Last night I was one of a small minority (just 80,000 of us) privileged enough to be watching the Paralympic Games at the Olympic stadium. We watched several finals of track events – sprints, wheelchair sprints, 1500m, high jump, and long jump – and we were just blown away by the determination of some of these athletes to defy the odds and achieve. The category of high jump participants we saw were all lower limb amputees, who hopped forward to the bar, and performed such a ballistic move to achieve grace and precision, as well as height. The racing chair users each had a story, all truly inspirational. The American Tatyana McFaddenwho took the Gold was of Eastern European origin, abandoned and dumped in a dustbin at birth, but rescued and adopted by a US diplomat. This story hit home with me when I heard it: what one of us may perceive as useless, another may choose to prize.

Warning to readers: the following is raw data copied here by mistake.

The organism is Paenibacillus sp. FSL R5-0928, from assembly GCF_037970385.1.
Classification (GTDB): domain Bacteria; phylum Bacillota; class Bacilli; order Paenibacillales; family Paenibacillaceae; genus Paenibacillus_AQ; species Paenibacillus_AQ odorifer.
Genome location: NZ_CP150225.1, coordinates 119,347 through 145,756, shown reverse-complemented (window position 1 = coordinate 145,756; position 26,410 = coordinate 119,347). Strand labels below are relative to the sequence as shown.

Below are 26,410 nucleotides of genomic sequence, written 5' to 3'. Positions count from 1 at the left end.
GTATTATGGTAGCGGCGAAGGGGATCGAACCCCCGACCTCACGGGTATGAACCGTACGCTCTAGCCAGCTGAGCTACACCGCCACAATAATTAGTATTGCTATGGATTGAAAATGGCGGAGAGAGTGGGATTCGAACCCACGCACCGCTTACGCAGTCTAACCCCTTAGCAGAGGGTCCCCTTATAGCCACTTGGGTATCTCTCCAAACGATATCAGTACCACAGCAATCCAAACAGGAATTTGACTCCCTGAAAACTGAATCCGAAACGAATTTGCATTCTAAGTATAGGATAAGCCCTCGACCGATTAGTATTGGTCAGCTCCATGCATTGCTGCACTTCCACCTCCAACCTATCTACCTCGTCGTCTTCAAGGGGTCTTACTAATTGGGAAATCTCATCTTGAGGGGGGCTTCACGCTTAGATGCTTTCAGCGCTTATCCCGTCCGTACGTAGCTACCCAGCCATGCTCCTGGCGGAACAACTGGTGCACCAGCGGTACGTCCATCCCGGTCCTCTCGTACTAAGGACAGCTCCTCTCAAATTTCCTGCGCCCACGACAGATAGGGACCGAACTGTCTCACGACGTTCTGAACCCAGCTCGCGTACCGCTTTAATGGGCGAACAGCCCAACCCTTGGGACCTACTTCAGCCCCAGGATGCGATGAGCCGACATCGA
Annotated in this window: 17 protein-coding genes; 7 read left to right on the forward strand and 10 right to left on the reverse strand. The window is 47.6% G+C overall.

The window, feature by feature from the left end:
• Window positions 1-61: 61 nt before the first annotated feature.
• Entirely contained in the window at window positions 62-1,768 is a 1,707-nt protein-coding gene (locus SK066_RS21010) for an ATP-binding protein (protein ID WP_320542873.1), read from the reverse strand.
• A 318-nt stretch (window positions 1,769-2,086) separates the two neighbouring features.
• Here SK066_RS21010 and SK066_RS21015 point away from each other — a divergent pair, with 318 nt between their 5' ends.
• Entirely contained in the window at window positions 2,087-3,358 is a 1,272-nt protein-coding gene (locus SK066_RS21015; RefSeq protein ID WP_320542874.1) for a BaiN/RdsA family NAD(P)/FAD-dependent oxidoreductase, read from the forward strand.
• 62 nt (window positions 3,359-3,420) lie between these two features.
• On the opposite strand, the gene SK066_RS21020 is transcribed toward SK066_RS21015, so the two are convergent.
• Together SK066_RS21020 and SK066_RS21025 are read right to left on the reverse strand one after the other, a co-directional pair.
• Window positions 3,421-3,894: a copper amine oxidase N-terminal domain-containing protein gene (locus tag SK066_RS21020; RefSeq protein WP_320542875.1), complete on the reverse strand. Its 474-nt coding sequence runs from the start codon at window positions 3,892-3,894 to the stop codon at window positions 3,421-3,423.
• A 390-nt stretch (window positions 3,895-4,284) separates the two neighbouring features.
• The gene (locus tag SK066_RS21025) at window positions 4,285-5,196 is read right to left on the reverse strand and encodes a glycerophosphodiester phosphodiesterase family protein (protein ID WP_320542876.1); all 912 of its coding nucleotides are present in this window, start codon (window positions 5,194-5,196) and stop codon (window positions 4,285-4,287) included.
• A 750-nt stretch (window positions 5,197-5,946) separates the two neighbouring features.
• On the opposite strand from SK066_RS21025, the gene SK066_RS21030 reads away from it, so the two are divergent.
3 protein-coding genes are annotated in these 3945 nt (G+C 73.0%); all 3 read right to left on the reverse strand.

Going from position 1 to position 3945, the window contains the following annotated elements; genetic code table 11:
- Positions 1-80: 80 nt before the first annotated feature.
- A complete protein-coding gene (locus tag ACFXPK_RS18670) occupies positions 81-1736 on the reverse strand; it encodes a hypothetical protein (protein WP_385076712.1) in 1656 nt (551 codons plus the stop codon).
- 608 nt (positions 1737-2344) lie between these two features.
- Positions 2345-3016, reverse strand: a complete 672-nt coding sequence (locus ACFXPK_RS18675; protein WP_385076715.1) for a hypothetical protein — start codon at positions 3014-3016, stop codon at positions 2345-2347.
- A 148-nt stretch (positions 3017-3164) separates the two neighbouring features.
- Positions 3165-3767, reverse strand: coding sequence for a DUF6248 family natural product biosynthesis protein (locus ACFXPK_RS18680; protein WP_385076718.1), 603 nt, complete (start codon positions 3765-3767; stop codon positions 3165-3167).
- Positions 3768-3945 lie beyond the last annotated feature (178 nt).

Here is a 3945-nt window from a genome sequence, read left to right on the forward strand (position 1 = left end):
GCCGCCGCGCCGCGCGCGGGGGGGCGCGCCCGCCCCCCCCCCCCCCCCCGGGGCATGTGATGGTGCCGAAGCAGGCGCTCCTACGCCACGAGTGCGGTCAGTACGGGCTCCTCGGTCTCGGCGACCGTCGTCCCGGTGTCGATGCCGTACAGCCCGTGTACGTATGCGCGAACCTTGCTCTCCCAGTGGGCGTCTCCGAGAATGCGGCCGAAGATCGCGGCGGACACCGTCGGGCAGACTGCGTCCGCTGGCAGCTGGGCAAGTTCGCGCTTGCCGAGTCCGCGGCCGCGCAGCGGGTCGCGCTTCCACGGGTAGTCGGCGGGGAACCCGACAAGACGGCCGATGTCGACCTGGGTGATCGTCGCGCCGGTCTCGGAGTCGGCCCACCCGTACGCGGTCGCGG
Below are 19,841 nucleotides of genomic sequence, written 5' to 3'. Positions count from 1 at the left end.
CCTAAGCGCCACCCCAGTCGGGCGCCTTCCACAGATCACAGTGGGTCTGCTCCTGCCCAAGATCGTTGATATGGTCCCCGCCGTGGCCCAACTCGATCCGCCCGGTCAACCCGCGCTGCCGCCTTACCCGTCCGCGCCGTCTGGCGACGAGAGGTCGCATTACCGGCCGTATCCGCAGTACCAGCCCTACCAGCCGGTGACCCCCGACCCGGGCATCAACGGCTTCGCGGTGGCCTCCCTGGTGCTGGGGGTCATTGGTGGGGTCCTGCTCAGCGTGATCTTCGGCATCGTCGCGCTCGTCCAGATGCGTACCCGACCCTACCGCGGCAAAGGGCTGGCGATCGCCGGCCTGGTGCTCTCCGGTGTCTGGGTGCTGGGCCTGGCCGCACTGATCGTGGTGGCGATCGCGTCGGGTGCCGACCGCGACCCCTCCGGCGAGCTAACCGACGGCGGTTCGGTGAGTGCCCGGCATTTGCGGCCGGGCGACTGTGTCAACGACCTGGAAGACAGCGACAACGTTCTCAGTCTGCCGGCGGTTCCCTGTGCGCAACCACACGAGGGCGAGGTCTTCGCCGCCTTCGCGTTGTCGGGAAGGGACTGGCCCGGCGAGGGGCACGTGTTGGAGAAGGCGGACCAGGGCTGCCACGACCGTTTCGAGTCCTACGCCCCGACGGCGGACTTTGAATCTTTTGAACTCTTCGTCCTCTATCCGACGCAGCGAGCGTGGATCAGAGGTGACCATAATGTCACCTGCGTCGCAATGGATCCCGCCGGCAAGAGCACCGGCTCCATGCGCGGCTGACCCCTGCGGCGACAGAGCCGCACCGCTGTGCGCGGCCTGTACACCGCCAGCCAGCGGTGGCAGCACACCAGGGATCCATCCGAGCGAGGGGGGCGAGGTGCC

I want to take a positive message back to my clients about fighting on for the prize. These are guys who struggle with seriously compromised health, and it is easy to get despondent, especially with degenerative conditions such as MS. I would like them to move away from seeing the prize as a fixed object, moving further and further away from them, and instead envisage a trail of small prizes, to be set and re-defined in response to how things are going. This follows on from a conversation I had with my coach this last week, about progression and regression. He was working very hard to get my thick and stubborn head to appreciate that when a movement becomes too difficult for me, I need to regress the movement, and not dwell on losses and gains. When something is not happening, we need to regress the movement to a place where it is workable again, and yet still challenging. Progression and regression offer infinite scope – as long as we remain open minded.


Those sportsmen and women last night, facing immense loss, chose not to view it as loss but merely a baseline from which to develop their athletic skill. The crowd last night was ready to cheer them all, even the straggler at the back of the race, because they were all conquerors.